Vincent Van Gogh’s 1886 oil painting “Head of a Skeleton with a Burning Cigarette” is an arresting and morbidly fascinating portrait that was painted near the end of the artist’s life. The painting depicts a skull with a bony lower jaw, hollow eyes sockets, and smoking cigarette. The yellow background further emphasizes the skull’s stark white color while giving it a warm hue. The skeleton’s left hand holds a cigarette or cigar, which appears to be in the process of being smoked. The brushstrokes are distinctively Van Gogh, as is his signature style of color palette: bold yet muted colors in shades of blue, red, yellow, and orange.
The painting has been interpreted as an expression of Van Gogh’s own death anxiety, as well as a broader commentary on mortality and the fragility of life. It has been suggested that the burning cigarette may symbolize death and destruction, with its smoke curling up like flames licking at the skull’s face. Critics have also noted that this painting may represent an attempt by Van Gogh to confront his fear of death through art; by creating something out of nothing – literally representing life from death– he can potentially challenge his own anxiety surrounding mortality.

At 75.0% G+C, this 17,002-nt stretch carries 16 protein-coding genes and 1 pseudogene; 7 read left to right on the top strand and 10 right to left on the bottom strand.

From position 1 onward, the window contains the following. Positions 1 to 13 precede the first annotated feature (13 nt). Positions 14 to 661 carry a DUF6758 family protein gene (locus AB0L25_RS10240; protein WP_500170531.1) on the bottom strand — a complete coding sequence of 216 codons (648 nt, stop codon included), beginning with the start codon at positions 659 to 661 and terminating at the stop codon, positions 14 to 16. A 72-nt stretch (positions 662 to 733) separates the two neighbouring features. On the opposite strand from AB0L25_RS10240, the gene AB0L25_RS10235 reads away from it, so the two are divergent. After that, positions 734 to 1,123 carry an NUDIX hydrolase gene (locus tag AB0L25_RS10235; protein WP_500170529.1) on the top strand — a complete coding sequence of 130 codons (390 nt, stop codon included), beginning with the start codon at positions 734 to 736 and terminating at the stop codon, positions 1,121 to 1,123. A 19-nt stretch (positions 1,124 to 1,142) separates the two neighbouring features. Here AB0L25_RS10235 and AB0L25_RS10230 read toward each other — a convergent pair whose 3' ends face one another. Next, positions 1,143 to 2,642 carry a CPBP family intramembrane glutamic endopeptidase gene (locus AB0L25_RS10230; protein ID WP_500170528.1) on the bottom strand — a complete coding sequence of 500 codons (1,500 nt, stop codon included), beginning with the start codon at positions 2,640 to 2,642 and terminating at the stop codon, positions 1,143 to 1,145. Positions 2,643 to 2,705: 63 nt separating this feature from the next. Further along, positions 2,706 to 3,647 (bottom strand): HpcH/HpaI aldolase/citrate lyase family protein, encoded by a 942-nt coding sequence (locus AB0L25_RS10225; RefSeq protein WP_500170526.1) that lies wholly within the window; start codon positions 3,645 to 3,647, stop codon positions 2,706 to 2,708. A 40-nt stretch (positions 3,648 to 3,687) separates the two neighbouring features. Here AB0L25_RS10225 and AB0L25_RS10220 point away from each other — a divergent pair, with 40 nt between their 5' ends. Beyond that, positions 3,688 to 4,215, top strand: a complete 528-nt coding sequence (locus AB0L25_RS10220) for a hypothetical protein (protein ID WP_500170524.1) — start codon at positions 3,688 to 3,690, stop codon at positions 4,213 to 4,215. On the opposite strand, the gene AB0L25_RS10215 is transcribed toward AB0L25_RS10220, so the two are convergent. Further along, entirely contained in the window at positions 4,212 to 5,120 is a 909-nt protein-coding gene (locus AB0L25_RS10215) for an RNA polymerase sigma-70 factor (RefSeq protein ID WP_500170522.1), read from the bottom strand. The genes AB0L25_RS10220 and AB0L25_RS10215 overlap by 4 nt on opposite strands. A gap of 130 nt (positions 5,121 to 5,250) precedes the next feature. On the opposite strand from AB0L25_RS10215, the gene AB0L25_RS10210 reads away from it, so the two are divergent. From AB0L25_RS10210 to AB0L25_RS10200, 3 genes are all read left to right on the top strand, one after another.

Van Gogh completed this painting while living in Paris where he had initially gone to pursue art but eventually ended up living among prostitutes, criminals and other social outcasts – all of whom were likely represented in some way through this work of art. This painting is part of his larger body of work which often depict themes such as despair and self-destruction; it serves to further emphasize his personal struggles during this period in his life. His use of vivid colors may also reflect his emotional state at the time– while they create warmth they seem paradoxically dark due to their somber subject matter – further drawing attention to the darker side of humanity even when experienced joyfully or with passion.